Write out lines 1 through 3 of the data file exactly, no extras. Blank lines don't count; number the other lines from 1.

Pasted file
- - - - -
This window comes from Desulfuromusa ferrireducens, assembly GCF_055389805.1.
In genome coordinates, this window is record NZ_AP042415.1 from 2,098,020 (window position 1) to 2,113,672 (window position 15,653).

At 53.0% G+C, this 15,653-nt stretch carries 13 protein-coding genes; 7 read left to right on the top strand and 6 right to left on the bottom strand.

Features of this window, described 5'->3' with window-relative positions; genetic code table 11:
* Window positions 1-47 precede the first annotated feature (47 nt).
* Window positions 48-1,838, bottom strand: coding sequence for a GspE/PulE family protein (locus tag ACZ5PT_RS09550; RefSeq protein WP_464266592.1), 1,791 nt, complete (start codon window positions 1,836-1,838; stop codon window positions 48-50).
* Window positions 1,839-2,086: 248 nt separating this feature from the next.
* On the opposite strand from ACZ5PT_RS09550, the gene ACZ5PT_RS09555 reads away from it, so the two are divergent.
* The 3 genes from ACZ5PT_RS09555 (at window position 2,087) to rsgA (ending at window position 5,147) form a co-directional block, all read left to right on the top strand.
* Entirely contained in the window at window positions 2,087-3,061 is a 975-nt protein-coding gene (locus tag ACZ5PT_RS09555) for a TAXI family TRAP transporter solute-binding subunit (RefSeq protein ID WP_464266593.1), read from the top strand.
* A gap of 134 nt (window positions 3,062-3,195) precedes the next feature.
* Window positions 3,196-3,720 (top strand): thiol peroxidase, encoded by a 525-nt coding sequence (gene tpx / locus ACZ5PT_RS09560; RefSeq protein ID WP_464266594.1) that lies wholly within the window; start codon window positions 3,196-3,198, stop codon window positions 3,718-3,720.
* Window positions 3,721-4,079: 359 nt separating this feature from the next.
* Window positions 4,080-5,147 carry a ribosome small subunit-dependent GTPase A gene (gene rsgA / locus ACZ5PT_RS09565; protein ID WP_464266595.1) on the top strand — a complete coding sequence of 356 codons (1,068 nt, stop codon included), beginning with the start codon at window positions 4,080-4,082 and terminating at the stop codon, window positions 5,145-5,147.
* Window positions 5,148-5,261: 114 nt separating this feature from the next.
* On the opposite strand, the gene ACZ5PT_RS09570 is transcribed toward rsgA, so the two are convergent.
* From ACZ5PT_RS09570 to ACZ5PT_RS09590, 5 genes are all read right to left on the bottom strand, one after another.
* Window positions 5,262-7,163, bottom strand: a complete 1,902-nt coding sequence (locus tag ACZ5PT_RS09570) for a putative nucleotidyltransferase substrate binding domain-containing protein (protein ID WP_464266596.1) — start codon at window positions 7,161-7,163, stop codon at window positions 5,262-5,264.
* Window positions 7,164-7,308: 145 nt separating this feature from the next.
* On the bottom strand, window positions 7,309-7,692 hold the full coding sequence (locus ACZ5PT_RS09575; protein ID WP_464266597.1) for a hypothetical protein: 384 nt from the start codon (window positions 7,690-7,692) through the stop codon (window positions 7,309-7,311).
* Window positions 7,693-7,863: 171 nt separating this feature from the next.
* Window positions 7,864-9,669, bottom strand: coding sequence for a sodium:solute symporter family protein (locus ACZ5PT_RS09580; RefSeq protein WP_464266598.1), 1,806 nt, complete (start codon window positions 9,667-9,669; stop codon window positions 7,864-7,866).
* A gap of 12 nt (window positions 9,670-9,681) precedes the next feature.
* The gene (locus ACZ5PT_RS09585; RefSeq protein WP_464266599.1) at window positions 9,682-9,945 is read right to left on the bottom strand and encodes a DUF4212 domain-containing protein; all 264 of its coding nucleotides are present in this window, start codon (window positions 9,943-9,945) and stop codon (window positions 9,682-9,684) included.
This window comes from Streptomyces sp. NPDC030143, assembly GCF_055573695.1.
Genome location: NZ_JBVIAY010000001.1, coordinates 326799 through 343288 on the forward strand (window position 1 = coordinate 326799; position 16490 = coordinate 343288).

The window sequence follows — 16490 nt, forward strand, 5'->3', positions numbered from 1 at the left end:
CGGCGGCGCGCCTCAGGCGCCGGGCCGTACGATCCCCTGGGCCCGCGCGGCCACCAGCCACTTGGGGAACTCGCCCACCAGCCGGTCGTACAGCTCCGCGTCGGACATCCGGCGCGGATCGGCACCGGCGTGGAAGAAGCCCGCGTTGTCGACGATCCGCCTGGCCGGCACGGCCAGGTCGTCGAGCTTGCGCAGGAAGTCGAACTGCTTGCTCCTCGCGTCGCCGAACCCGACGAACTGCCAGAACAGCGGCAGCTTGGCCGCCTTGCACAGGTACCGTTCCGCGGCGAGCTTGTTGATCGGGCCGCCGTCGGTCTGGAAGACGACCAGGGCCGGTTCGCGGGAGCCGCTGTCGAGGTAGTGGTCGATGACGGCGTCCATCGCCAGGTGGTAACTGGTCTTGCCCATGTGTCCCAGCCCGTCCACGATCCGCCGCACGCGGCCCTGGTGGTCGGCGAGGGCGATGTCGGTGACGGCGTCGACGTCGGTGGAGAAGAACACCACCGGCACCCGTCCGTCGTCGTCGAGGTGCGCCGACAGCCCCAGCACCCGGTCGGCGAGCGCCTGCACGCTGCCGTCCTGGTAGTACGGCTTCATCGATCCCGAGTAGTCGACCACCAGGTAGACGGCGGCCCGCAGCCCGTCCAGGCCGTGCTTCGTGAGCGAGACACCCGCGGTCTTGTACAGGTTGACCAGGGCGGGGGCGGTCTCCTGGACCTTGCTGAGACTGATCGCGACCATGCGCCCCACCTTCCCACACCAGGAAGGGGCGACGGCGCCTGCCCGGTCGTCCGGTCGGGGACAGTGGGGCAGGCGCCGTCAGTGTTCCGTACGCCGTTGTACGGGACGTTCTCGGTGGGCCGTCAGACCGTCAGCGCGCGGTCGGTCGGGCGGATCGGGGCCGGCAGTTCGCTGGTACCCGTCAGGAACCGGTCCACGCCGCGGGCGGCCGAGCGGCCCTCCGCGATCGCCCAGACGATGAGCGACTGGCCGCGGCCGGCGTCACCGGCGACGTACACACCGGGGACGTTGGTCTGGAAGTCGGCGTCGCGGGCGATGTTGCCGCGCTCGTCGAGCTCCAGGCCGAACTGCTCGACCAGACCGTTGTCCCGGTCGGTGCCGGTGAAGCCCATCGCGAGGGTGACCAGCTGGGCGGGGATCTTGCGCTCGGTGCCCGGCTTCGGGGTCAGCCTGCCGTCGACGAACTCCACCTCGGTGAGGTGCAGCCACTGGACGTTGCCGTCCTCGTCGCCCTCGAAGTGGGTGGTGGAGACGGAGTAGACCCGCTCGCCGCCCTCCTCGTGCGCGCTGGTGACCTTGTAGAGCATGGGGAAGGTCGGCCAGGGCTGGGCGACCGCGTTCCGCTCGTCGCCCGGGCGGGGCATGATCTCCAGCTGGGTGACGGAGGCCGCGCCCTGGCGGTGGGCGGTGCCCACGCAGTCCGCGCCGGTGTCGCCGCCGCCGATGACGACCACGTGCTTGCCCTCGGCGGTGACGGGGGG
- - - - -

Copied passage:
This window comes from Desulfuromusa ferrireducens, assembly GCF_055389805.1.
In genome coordinates, this window is record NZ_AP042415.1 from 2,098,020 (window position 1) to 2,113,672 (window position 15,653).

At 53.0% G+C, this 15,653-nt stretch carries 13 protein-coding genes; 7 read left to right on the top strand and 6 right to left on the bottom strand.